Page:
Why not closed loop?
    Personally I'm not a fan of closed loop steppers... Open loop steppers are cheap and Servos are great performers, closed loop steppers are neither...

    I think it is possible for you to achieve your desired level of performance using the cheaper open loop steppers. 3Nm stepper should probably be around about right directly coupled to a 5mm ball screw.

    Servos you'd be looking at 100-200W I believe.

    Hope this helps!

    Fenza

  6. #46
    Quote Originally Posted by Fenza View Post
    Personally I'm not a fan of closed loop steppers... Open loop steppers are cheap and Servos are great performers, closed loop steppers are neither...
    Fenza
    A bigger steppers is a good idea. You can get enough torque in a no-load operation. Just you will get higher inertia as well.

  7. #47
    I have heard open loop steppers is not good for point to point 3D toolpaths. They loose step easy and you cant push them very well.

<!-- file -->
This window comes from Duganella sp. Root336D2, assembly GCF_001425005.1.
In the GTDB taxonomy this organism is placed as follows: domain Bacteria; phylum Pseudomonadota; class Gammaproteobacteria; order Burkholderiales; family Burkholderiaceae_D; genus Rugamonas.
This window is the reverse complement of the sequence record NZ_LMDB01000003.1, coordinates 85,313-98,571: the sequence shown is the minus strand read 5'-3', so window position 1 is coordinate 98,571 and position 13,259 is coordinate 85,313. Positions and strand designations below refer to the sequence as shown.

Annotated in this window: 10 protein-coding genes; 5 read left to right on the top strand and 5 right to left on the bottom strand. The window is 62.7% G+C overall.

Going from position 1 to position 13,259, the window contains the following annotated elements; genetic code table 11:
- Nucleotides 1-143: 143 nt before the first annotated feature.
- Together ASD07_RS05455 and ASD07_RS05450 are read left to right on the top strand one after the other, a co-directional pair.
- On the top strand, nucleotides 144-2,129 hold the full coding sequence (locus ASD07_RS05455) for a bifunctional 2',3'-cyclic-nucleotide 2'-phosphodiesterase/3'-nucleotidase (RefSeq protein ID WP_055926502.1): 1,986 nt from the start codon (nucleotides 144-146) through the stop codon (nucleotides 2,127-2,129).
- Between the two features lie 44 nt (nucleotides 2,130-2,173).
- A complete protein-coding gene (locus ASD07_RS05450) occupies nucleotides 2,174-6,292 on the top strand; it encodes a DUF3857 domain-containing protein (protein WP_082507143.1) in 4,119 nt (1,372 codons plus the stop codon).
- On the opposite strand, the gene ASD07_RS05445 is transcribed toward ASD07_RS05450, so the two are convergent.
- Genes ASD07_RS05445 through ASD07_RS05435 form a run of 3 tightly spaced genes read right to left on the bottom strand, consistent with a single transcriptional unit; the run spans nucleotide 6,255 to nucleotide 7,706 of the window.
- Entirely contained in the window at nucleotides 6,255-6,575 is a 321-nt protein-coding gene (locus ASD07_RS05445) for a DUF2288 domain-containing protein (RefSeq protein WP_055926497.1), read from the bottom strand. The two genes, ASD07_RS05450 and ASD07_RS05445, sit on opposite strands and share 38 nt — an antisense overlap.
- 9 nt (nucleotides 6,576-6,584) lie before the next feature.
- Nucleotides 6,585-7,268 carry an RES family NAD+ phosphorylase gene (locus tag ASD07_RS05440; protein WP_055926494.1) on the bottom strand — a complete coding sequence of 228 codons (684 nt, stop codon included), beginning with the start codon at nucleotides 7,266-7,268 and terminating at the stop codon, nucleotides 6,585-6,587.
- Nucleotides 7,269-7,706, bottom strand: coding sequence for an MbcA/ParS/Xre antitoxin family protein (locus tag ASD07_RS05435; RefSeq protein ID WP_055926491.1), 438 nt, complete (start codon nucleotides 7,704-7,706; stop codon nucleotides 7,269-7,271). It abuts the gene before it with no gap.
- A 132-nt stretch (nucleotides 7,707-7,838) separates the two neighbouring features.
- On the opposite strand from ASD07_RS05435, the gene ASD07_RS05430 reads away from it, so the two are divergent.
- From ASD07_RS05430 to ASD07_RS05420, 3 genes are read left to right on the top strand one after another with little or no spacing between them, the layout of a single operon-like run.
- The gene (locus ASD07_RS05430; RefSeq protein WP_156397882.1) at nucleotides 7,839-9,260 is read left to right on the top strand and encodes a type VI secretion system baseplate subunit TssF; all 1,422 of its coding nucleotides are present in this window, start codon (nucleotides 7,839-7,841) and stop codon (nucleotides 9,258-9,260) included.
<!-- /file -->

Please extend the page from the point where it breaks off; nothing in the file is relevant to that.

8. #48
    Quote Originally Posted by PotatoMill View Post
    I have heard open loop steppers is not good for point to point 3D toolpaths. They loose step easy and you cant push them very well.
    Closed loop steppers are a solution looking for a problem, correctly designed open loop systems don't lose steps, if that can happen on a machine then it's badly configured or broken.
    Closing the loop doesn't make a bad machine good, using the correct motors & screws and running it within it's limits does.
    If you will not be swayed by logic or experience simply pick the idea you
    like best, but ask yourself why you sought advice in the first place and,